A Bethlehem, Pa., man cited by authorities for having too many chickens at his house on Aug. 8 told police to chill out: He planned on eating the birds over the weekend. Armstrong Millien’s declaration didn’t stop police officers from issuing a citation, but it was enough to get animal control authorities off his back. Prior to eating three pet chickens, Millien had exceeded Bethlehem’s pet limit of six animals.
A tall order
Spanish architects building a 700-foot skyscraper on Spain’s Mediterranean coast discovered a bit of a design flaw: The 47-floor building’s elevator only goes to the 20th floor. What’s more, architects for the InTempo building didn’t realize their mistake until it was only two months away from completion. According to Spain’s El Pais newspaper, the Benidorm structure—once planned to be Europe’s tallest residential building—now does not have room for an elevator to service floors 20 through 47. The architects have resigned and project leaders are scrambling for an elevator fix.
Great balls of fire
Firefighters have a new weapon in the war against wildfires: pingpong balls. On August 7, firefighters battling blazes in Montana dropped more than 16,000 flaming pingpong balls into a swath of woods west of Darby, Mont., in an effort to fight the Gold Pan fire. The modified pingpong balls were preloaded with accelerant and designed to burst into flames after being dropped from helicopters. According to firefighters in Montana battling the blaze, the technique of intentionally setting fire to wilderness surrounding the fire ultimately helps contain the blaze.
Caretakers at Israel’s largest animal sanctuaries came up with a remarkably mundane solution to a tough problem. When Haim the donkey was brought to Ramat Gan Safari, specialists noted sores and cuts on his leg that were attracting flies. The flies caused the donkey to gnaw at his own legs, which invited even more flies. When normal bandages and coverings didn’t work, caretakers in August fashioned a very human solution. Using a special soft fabric, they stitched together a pair of trousers and suspenders for Haim to wear. The plan worked so well, they fashioned a pair for his hind legs also.
Most people don’t read the fine print on credit card applications. Dmitry Argarkov decided to find out whether banks themselves read it. After getting an advert promoting a credit card from Tinkoff Credit Systems, the 42-year-old Russian man scanned the credit application into his computer and began modifying the contract. After setting the interest rate on the contract to zero percent, Argarkov then stipulated no credit limit. The computer savvy Russian also wrote in a proviso that the bank would owe him nearly $200,000 if it tried to cancel the contract. Argarkov signed the revised contract and mailed it back to Tinkoff, where bank officials also signed the deal. But when Argarkov refused to pay his credit card bill, Tinkoff sued him for his debt plus interest and fees. In early August, a Russian judge sided with Argarkov, saying the bank must honor the contract as signed. Argarkov, meanwhile, started paperwork to sue Tinkoff for violating the terms of his contract.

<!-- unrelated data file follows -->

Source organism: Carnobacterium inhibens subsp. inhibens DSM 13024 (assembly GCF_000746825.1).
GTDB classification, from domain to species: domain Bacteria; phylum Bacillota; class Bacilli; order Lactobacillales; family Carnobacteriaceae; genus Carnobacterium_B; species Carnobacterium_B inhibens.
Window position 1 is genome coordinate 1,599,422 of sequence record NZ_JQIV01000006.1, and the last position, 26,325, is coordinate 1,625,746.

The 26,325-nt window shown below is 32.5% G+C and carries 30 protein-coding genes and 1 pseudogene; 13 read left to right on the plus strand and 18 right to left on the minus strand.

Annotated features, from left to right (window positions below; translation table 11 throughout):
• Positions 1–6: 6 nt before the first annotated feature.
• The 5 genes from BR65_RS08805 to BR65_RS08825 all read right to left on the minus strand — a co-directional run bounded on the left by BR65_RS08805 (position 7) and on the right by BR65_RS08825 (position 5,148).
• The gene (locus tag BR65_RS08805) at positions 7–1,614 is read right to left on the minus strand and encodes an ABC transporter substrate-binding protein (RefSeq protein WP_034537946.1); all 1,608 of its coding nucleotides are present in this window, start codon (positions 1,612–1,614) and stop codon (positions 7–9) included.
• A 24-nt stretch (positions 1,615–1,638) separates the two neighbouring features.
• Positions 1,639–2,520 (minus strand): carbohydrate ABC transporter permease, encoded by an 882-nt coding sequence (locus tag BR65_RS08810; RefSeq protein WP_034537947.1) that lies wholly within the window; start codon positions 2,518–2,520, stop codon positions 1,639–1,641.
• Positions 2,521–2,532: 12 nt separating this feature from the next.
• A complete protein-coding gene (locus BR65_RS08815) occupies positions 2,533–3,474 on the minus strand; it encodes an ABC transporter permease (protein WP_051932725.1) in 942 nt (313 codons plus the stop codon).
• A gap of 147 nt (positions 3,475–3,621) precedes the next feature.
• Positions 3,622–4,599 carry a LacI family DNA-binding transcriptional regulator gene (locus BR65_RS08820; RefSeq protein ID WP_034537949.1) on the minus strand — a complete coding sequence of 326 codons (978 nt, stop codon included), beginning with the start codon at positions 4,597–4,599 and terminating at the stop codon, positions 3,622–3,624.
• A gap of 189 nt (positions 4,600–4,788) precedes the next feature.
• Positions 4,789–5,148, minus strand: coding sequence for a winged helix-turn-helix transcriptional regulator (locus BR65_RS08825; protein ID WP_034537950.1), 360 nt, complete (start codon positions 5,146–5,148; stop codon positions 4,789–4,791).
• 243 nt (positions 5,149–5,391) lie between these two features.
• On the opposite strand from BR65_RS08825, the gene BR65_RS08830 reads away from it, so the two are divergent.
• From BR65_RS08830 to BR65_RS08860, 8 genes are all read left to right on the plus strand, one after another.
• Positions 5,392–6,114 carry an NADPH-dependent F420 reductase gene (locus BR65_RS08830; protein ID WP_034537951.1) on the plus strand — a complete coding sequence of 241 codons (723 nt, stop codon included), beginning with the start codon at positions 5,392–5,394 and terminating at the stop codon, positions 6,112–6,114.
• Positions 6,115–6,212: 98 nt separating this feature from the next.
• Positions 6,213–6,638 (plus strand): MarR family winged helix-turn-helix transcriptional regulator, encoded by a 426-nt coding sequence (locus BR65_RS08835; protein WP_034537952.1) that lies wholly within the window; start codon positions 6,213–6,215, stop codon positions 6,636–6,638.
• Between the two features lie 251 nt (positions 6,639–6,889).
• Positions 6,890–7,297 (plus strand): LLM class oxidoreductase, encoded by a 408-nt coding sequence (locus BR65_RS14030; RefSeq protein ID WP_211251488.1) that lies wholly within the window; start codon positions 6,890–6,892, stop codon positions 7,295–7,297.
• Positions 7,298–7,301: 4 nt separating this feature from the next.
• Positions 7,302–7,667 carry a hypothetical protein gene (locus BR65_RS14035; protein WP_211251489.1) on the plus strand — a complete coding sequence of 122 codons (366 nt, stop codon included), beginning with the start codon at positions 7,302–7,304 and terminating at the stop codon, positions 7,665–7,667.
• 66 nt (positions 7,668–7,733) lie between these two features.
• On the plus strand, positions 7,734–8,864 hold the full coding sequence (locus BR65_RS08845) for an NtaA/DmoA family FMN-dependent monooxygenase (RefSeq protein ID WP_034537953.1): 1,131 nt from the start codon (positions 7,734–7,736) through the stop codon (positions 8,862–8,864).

Michael Dettlaff, a 12-year-old tourist from North Carolina, was on vacation with his parents at Arkansas’ Crater of Diamonds State Park on July 31 when he stumbled upon something especially shiny on the ground. Upon further examination, the boy’s find turned out to be a 5.16-carat honey-brown diamond that could be worth up to $15,000. According to park rules, tourists can keep any precious stones they find. “If it can get cut and it’s valuable, I think I’d probably want to have it cut and sell it,” Michael told ABC News. “If it’s not, well, then it’s a souvenir.” Michael named the stone “God’s Glory Diamond.”
While other boys his age spent their summers playing Xbox or texting, one 11-year-old was busy raising $16,000 for charity. Texan Dyllon Orthman mowed lawns all summer long around his hometown of Dalhart to raise money for the victims of the Moore, Okla., tornado. His generous neighbors pitched in too, paying the 11-year-old generously for the 90 lawns he mowed. “I worked in 104 degrees. That didn’t stop me,” Dyllon told KVII. “I’m still going on my feet. My dad always says, ‘You’re going to work it to the bone, Dyllon.’”
Out for a walk
Under normal circumstances, a pet on the run for five days could be considered lost forever. That is, unless the pet is a turtle. A Crawley, U.K., family was reunited with their pet turtle on July 29 after the animal spent five days traipsing from its home. According to owner David Peters, the turtle named Aston only made it half a mile. A neighborhood girl found the tortoise while collecting her ball from a bush and turned the animal in to police. When Peters phoned police to alert them to a missing animal, authorities said they had Aston safe and sound. “That’s quite a trot,” Peters told the Crawley News of the distance traveled by the turtle. “It would only take five to eight minutes for a human to walk, but it’s a two or three-day walk for a tortoise.”
With enrollment booming, Capital University in Bexley, Ohio, ran out of dormitory housing this August. But the students denied on-campus housing may not mind. That’s because the Lutheran school’s solution was to buy up 30 hotel rooms at the nearest place possible—and the nearest place possible was Fort Rapids Indoor Water Park and Resort. More than two dozen freshmen are set to spend the first part of their first semester living next to water slides. School officials expect more rooms on campus to become available soon.